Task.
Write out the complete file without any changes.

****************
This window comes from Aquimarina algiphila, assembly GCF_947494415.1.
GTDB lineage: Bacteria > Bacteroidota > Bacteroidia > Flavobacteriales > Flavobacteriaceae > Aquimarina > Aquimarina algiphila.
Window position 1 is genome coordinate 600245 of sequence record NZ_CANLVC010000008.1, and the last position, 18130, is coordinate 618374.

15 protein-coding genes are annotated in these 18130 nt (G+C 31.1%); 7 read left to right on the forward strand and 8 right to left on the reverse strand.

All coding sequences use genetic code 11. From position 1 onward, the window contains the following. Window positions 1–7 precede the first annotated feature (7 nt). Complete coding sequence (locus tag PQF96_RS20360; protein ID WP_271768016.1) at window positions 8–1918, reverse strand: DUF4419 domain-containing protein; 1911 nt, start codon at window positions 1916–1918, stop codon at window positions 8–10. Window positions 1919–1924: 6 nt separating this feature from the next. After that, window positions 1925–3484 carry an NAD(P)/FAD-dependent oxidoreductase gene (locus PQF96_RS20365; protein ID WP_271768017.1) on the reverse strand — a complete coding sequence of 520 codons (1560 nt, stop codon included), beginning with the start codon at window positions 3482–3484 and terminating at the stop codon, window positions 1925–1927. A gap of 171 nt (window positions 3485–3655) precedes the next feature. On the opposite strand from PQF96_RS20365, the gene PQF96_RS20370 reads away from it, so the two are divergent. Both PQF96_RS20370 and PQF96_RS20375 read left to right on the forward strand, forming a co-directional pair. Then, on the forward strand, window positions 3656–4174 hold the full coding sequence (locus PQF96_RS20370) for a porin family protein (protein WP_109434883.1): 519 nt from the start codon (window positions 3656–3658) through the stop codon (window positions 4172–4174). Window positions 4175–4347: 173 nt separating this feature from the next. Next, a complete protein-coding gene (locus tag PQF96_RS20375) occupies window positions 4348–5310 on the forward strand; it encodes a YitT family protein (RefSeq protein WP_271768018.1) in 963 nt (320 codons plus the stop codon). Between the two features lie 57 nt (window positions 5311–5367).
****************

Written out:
This window comes from Aquimarina algiphila, assembly GCF_947494415.1.
GTDB lineage: Bacteria > Bacteroidota > Bacteroidia > Flavobacteriales > Flavobacteriaceae > Aquimarina > Aquimarina algiphila.
Window position 1 is genome coordinate 600245 of sequence record NZ_CANLVC010000008.1, and the last position, 18130, is coordinate 618374.

15 protein-coding genes are annotated in these 18130 nt (G+C 31.1%); 7 read left to right on the forward strand and 8 right to left on the reverse strand.

All coding sequences use genetic code 11. From position 1 onward, the window contains the following. Window positions 1–7 precede the first annotated feature (7 nt). Complete coding sequence (locus tag PQF96_RS20360; protein ID WP_271768016.1) at window positions 8–1918, reverse strand: DUF4419 domain-containing protein; 1911 nt, start codon at window positions 1916–1918, stop codon at window positions 8–10. Window positions 1919–1924: 6 nt separating this feature from the next. After that, window positions 1925–3484 carry an NAD(P)/FAD-dependent oxidoreductase gene (locus PQF96_RS20365; protein ID WP_271768017.1) on the reverse strand — a complete coding sequence of 520 codons (1560 nt, stop codon included), beginning with the start codon at window positions 3482–3484 and terminating at the stop codon, window positions 1925–1927. A gap of 171 nt (window positions 3485–3655) precedes the next feature. On the opposite strand from PQF96_RS20365, the gene PQF96_RS20370 reads away from it, so the two are divergent. Both PQF96_RS20370 and PQF96_RS20375 read left to right on the forward strand, forming a co-directional pair. Then, on the forward strand, window positions 3656–4174 hold the full coding sequence (locus PQF96_RS20370) for a porin family protein (protein WP_109434883.1): 519 nt from the start codon (window positions 3656–3658) through the stop codon (window positions 4172–4174). Window positions 4175–4347: 173 nt separating this feature from the next. Next, a complete protein-coding gene (locus tag PQF96_RS20375) occupies window positions 4348–5310 on the forward strand; it encodes a YitT family protein (RefSeq protein WP_271768018.1) in 963 nt (320 codons plus the stop codon). Between the two features lie 57 nt (window positions 5311–5367).